It is the style in all of Nicaragua to have your front teeth lined in gold or silver (it´s also possible that people have teeth that bad, but I think it´s a bit of both), so almost everyone in the country has at least one, but usually more gold or silver teeth.
We´ve met a few other characters in our time in Bluefields. One is Donovan, who is this 24 year old who came up to us when we were at the porch at Doña Coco´s wanting to interview us for this "tourism project" he´s working on. This meant writing down our information in a school notebook (asking how to spell every word, like "name" and "age" - I have my doubts about the educational system in Bluefields). He was very nice and friendly and wasn´t asking for any money, which was a nice change of pace, but he spoke the strongest Creole we´d ever heard and we literally could not understand a word he was saying. It was a lot of frozen smiles and nodding on our part, and at a couple points I even tried switching to Spanish because I thought that might be easier to understand, but he got mad and said very clearly, "naw, man, I speak English!" which was the only part we understood. We saw him in the park a couple days later and he sat with us for an hour and then walked with us for a while, talking the whole time. I wish I could tell you Donovan´s story, but the only part that I understood out of the total of 2 hours that we talked to him was that he has a daughter that doesn´t live with him and he´s been to Norway and someday wants to go back, but it´s really cold there.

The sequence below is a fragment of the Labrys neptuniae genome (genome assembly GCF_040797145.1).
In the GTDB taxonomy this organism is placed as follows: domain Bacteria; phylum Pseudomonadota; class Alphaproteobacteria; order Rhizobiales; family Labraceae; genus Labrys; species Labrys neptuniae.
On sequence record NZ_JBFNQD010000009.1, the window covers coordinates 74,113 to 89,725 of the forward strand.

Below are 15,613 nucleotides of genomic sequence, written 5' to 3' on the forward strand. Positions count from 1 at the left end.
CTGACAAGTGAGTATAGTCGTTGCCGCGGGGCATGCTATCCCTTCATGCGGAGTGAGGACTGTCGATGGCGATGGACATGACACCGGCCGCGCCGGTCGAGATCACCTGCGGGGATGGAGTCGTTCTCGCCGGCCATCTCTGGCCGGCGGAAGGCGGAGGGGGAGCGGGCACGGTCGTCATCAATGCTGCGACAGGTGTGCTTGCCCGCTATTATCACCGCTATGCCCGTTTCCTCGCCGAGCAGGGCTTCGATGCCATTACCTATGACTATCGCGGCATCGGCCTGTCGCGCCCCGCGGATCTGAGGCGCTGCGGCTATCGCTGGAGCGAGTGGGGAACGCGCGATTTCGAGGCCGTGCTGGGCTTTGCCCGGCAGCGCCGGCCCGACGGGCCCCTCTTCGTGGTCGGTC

Another guy we met, this time at this club called 4 Brothers, which is this dirty, little, dark, reggae club and by far the coolest place in town, was Preston. Preston´s story: He´d been selling drugs since he was 16 and he used to work on a cruise ship and smuggle drugs on it until he got caught and sent to prison for a year and a half after his lawyer (who was also at the club) couldn´t convince the judge that he had all 20 lbs for his personal use. While he was in jail, he paid off a female guard by promising her another 3000 cordobas a month (which is 150 dollars and doubles her monthly salary), and between that guard and the prostitute that came for conjugal visits with drugs stuffed in a condom in her vagina, and the prisoner that cleaned the conjugal visit room who removed that condom from the trash and put it in a different condom up his butt, he managed to sneak in massive amounts of drugs to the prison. Once he had it, he would hide it in his room by very carefully unwrapping the roll of toilet paper and rewrapping it perfectly lined up with the drugs inside and regluing it. The prison chief knew he was up to something but was never able to prove it. He had a good thing going and then he realized that he could get out. He would smoke a little weed (he hadn´t been using anything this whole time, just selling it) and then his lawyer requested a drug test. When it came up positive, the lawyer told the judge that it was proof he was a drug user but there was never proof he´d sold it, and they let him out. Since then, he´s been living clean, working on a fishing boat (sometimes pirating when the fishing gets tough) that is out at sea for 45 days at a time and only comes in for one day and one night, and we just happened to catch him on that night. This story is a little sketchy for a couple reasons, but even if it is a lie, it´s quite a character study, nonetheless.